Rwanda: Inside Govt’s U.S.$13 Million Plan to Fix Gender Inequality in Peacekeeping

The Ministry of Family and Gender Promotion (MIGEPROF) and gender activists have jointly formulated the 3rd National Action Plan (NAP) of the United Nations Security Council Resolution 1325 for Rwanda. This plan is set to be executed from 2023 to 2028, with a budget exceeding Rwf15 billion.

The plan aims to deal with gender inequality, sexual and gender-based violence and mainstreaming gender into peace and security structures.

The UN resolution seeks to address the disproportionate and unique impact of armed conflict on women, women’s underrepresentation, and undervalued role in conflict prevention, peacekeeping, conflict resolution, and peace-building. It also stresses the equality and full participation of women in peace and security organs.

The gender activists have called for an increase in the number of Rwandan female peacekeepers that are deployed to different conflict-torn countries so that they take a share of at least 35 per cent.

National Action Plans (NAPs) based on UNSCR 1325 are crucial tools for governments to ensure gender equality, women empowerment, and an integrated gender perspective into all aspects of conflict prevention and peace processes.

The NAP was developed in 2018 but launched in 2019.

Rwanda has already adopted two National Action Plans (NAPs) aimed at promoting women’s role in peace and security.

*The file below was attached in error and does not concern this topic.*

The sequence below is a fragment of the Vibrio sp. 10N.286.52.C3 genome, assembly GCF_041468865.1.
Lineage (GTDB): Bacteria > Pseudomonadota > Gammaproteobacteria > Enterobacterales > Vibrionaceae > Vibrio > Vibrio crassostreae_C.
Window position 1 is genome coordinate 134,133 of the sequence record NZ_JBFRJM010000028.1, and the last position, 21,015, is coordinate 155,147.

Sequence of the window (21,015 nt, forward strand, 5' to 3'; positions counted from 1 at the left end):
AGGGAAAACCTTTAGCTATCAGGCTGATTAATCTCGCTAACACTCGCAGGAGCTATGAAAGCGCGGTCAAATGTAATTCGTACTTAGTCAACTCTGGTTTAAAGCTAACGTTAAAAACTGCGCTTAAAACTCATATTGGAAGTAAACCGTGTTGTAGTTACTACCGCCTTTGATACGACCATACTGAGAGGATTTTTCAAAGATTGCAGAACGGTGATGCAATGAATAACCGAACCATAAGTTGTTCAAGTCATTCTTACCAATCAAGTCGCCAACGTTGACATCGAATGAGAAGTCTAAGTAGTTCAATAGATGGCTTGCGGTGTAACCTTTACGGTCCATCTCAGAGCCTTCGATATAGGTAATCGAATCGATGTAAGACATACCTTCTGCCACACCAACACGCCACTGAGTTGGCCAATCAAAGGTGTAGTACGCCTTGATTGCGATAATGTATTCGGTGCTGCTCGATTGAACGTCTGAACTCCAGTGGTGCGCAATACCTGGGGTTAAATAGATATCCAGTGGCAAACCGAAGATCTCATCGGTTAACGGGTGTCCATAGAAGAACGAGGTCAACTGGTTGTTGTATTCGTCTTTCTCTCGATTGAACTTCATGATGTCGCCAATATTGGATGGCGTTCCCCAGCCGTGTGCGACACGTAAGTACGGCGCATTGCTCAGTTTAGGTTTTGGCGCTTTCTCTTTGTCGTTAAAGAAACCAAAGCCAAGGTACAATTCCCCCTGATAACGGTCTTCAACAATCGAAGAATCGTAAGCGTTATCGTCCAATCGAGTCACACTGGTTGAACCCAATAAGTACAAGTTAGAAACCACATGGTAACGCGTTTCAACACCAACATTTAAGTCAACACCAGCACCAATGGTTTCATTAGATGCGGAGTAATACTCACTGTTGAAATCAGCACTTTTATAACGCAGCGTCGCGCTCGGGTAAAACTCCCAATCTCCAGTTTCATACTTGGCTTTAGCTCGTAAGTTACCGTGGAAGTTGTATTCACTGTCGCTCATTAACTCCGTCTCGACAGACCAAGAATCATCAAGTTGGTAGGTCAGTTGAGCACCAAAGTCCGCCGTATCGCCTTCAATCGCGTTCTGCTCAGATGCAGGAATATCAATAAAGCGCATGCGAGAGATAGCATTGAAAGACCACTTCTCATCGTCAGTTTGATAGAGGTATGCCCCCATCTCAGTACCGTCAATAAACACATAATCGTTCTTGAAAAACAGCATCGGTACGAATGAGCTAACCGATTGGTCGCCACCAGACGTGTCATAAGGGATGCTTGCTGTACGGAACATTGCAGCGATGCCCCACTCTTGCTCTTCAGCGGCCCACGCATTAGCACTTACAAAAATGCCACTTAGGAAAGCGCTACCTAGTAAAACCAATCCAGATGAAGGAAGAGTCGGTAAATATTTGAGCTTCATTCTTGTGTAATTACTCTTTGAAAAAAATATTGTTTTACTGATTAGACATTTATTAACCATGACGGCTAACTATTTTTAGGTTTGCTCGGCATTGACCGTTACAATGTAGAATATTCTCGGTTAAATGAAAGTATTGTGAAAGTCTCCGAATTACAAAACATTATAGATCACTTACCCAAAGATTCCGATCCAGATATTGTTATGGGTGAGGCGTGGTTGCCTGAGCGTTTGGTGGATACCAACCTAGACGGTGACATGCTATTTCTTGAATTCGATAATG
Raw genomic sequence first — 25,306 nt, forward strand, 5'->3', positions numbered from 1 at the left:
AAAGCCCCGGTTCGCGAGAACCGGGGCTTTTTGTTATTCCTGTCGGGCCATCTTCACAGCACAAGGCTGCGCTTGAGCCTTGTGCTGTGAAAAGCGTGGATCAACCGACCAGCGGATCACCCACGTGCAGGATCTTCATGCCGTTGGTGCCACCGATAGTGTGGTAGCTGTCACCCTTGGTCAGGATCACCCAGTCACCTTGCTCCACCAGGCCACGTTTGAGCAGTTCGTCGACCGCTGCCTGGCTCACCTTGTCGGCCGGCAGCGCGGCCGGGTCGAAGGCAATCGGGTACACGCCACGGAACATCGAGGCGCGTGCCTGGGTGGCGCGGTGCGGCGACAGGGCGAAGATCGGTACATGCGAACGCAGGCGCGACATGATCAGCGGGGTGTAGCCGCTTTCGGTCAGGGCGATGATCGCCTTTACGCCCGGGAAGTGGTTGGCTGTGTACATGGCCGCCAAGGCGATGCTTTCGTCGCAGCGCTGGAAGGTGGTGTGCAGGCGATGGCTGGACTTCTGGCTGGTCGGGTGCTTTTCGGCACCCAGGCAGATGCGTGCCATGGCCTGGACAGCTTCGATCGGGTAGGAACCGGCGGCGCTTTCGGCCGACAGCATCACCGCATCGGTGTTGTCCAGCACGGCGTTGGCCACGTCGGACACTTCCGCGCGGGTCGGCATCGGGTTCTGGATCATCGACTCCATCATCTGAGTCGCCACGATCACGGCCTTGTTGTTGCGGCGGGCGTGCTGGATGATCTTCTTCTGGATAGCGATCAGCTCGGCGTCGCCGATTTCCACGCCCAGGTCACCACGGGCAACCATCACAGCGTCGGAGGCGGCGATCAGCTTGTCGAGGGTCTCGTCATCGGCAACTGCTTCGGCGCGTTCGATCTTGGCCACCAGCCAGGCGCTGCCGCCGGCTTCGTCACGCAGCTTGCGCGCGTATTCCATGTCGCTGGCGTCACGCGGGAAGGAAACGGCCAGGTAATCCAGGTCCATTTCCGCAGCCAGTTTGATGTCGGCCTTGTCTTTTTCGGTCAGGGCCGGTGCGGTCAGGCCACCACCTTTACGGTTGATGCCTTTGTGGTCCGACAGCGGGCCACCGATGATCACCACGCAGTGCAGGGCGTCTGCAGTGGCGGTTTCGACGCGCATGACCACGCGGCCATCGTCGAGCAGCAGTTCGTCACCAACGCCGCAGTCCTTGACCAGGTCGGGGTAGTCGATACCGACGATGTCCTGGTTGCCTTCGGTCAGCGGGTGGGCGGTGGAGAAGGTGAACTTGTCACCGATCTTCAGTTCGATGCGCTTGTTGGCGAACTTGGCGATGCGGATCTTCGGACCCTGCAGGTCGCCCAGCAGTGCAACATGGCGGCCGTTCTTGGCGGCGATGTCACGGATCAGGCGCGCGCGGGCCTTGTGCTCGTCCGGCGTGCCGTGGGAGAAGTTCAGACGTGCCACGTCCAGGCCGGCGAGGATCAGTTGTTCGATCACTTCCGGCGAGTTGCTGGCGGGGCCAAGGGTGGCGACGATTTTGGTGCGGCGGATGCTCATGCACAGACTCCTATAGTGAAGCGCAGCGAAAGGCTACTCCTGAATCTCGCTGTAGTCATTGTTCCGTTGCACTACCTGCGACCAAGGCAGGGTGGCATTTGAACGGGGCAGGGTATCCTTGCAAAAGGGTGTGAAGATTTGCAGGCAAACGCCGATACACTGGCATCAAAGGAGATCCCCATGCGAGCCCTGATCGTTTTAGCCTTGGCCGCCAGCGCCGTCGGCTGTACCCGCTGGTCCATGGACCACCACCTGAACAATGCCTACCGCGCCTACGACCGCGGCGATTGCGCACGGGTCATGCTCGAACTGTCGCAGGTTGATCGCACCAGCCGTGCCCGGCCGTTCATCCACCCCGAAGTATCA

The 3rd version of the national plan for Rwanda focused on evaluating the progress made since the implementation of the previous action plan, addressing gaps, and setting new goals to further advance gender equality and women’s participation in peace and security efforts.

The action plan, to be implemented over the next five years, is organised under five overarching pillars, namely, participation and leadership of women in decision-making; prevention of violence against women and involvement in conflict prevention; protection from violence; equal access to means of relief, economic recovery and rehabilitation; and women’s promotion and gender mainstreaming in Rwanda’s foreign service and international and regional cooperation.

Stakeholders from the government, security organs, independent expert civil society organisations, the private sector, academia, and independent researchers on peace and security participated in developing this plan.

According to a UN report, Rwanda ranks 5th among 121 countries with a bigger number of peacekeepers.

However, according to a joint statement by MIGEPROF and civil society organisations working on women empowerment, only 1,000 female peacekeepers have been deployed since 2004.

“There is a need to increase the number of female peacekeepers given their deployment has become fruitful over the past years,” the Director-General of Gender Promotion and Women Empowerment at the Ministry of Gender and Family Promotion in Rwanda, Silas Ngayaboshya, said in a statement.

He stressed that more women are needed on the frontline since they play a big role in the restoration of peace and rebuilding society after conflicts and wars.

Verdiane Nyiramana, the Executive Director at Benimpuhwe Organisation, stated that the 3rd version of the action plan seeks to ensure that more female peacekeepers are deployed to help end violence against women in zones affected by conflicts and wars.

“If you consider how women and girls were violated and raped during the 1994 Genocide against the Tutsi, you will realise that there is a need to increase female peacekeepers in different countries,” she said.


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